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Logos: A Journal of Catholic Thought and Culture 3.4 (2000) 5-8

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This issue of Logos, our first since the Vatican's publication of "Dominus Iesus: On the Unicity and Salvific Universality of Jesus Christ and the Church," offers an opportunity to reflect on our own commitment to diversity. Though we cannot in a preface to a single issue say all that might be said, we can invite our readers to consider whether we are on the right track as we ponder the problems of our times and the current teachings of the Church.

We begin the issue with essays by Michael J. Baxter, C.S.C., David Schindler, David Hollenbach, S.J., and Michael Novak, presented earlier this year as part of the Fourth Annual Cardinal Bernardin Conference, and an essay by Philip Gleason providing a historical perspective for the other reflections. As Sister Catherine Patten notes in her introduction to these five pieces, Cardinal Bernardin's Catholic Common Ground Initiative was intended to "reconstitute the conditions for addressing our differences constructively." The annual conferences allow Catholics with conflicting views on an issue to talk together. This year the role of Catholics in the public arena and the opportunities for evangelization in the United States were the topics of discussion.

The range of diversity broadens dramatically with our next essay, in which two Cuban economists, Vilma Hidalgo and Milagros Martinez, address the question: "Is the U.S. Economic Embargo on Cuba Morally Defensible?" Perhaps the convergence between the [End Page 5] answer the Pope has given to this question and the answer defended by Hidalgo and Martinez signals common ground for discussion of differences.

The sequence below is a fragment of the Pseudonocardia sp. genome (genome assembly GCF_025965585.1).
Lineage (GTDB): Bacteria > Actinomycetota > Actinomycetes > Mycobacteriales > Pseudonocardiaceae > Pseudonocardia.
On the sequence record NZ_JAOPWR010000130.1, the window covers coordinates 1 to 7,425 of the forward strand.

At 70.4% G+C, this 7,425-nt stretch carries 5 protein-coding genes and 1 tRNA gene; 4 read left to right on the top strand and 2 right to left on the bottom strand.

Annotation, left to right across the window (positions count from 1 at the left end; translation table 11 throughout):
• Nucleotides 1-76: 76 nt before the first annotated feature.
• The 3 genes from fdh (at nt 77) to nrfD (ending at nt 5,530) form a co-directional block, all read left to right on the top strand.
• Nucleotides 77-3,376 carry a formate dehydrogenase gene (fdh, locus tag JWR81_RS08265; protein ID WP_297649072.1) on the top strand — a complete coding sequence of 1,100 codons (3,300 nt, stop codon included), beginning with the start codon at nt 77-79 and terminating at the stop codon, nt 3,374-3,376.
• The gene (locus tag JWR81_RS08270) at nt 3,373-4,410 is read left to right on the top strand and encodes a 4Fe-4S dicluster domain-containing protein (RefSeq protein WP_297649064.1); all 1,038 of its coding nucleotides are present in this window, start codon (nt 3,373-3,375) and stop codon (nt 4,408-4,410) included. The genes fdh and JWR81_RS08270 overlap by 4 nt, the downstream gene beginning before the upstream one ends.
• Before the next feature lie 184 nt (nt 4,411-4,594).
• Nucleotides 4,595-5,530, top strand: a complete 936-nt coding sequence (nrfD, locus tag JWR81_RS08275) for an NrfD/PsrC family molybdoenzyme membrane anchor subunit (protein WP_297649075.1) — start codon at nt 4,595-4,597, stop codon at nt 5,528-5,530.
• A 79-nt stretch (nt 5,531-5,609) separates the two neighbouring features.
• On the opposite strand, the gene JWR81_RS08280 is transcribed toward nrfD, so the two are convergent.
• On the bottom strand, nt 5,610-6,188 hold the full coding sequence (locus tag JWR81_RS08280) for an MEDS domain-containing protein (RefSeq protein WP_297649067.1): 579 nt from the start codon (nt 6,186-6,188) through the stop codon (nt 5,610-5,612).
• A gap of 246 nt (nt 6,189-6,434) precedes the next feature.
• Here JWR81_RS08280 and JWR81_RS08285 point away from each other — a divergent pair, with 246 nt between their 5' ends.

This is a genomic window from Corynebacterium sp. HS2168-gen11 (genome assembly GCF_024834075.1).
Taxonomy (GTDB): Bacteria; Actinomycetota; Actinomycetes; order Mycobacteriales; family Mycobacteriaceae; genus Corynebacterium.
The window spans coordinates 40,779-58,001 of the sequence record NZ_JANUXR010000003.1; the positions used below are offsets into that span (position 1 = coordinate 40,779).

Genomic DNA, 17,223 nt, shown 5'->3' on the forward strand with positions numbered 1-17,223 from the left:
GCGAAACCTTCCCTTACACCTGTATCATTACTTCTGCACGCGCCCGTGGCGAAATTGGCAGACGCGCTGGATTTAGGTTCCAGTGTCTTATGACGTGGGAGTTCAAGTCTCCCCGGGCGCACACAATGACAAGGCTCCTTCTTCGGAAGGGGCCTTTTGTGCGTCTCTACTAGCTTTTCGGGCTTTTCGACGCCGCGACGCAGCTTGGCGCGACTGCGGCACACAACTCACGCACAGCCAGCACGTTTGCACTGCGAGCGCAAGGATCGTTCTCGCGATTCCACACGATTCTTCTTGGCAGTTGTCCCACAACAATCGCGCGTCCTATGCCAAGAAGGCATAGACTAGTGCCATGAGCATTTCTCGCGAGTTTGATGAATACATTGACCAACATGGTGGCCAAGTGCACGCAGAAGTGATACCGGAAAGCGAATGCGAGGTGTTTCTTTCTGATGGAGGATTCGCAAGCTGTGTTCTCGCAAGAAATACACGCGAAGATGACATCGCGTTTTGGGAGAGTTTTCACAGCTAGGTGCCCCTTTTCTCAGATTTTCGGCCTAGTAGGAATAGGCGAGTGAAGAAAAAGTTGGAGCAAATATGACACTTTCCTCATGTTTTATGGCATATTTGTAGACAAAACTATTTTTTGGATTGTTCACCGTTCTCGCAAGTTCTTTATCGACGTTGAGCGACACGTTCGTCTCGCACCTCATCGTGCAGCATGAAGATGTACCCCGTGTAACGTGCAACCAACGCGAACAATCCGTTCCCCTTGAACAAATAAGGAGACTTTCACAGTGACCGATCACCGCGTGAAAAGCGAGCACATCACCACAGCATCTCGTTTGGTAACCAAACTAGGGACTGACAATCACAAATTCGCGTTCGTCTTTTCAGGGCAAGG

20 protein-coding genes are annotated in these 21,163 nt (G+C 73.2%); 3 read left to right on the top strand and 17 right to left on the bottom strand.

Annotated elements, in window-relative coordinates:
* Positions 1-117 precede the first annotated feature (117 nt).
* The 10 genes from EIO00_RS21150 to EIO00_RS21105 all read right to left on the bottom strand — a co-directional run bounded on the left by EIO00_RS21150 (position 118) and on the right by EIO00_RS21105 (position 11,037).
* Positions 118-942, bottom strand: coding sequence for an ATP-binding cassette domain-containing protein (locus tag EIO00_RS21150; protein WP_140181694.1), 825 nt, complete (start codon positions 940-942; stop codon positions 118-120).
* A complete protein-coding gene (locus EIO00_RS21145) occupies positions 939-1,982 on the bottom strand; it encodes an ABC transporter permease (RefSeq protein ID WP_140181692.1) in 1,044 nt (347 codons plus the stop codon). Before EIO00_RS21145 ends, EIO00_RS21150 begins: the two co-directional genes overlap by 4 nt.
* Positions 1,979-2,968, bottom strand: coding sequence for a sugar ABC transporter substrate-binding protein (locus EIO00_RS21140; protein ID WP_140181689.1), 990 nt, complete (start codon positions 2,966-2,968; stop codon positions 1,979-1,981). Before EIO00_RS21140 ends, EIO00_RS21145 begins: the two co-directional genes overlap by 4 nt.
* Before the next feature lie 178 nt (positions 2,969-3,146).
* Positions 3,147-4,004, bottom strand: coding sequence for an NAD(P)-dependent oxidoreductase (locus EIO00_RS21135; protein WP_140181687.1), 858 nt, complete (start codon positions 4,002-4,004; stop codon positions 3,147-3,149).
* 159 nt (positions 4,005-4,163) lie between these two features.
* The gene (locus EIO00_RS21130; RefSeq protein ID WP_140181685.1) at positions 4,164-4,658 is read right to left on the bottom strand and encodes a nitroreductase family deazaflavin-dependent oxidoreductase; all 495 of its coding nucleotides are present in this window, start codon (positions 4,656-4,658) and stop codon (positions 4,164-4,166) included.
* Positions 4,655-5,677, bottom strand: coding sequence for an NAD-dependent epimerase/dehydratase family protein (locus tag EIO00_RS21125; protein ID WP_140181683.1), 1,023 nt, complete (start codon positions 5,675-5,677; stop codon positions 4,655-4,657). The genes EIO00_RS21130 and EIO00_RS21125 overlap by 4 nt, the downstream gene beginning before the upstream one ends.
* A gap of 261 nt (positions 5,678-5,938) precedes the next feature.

Three philosophical pieces follow. John F. X. Knasas asks "Whither the Neo-Thomist Revival?" His verdict is that historically neo-Thomism is dead and gone, but philosophically it is alive and well. And perhaps, he suggests, a historical revival is possible. John Haldane surveys "Thomistic Ethics in America," relating the project of developing a theory of value and conduct to the present state of American culture. He argues that moral thinking in American public life and culture can be advanced by showing how ethical claims are grounded in commonly known facts about human nature. Russell Pannier's analysis of "Aquinas on the Ultimate End of Human Existence," which draws on some of the same resources Knasas and Haldane discuss, clarifies Aquinas's notion that the ultimate end of human existence is a unified end. As philosophers will immediately recognize, though the questions these three men address overlap, and though their answers are complementary, the answers have been shaped by diverse methodological approaches.

In "Thomas Merton's Vision of the Kingdom," Patrick F. O'Connell reflects on the mysterious unifying symbol of the kingdom of God. One who has faith in Christ identifies with Christ, and acts "as a member of His Body and a faithful citizen of His Kingdom." Our public duties as citizens of a nation, and citizens of the wider, more diverse world, are ultimately shaped by the fact we are destined for God, and are citizens of the Kingdom. We are diverse members of a unified body.

Why do we value diversity?

Catholics who profess that Christ is the universal redeemer and that the Church of Christ subsists in the Catholic Church (dogmas re-articulated in Dominus Iesus) are of course sometimes accused of [End Page 6] antiecumenism, of unreasonable resistance to diversity. They are accused of an arrogant faith.

What is faith? Faith is assent that goes beyond the evidence. And why would a good God require such a strange thing from us? Don't we violate the epistemic rules if we consciously maintain beliefs that go further than the evidence? Why didn't God give us better grounds for belief, revealing himself more fully so that assent beyond the evidence would be unnecessary?

Perhaps one reason is that faith in God enhances our love for God: belief in a person that goes beyond the evidence requires trust, and trust develops love. Friends, spouses, parents, and children trust one another, and...


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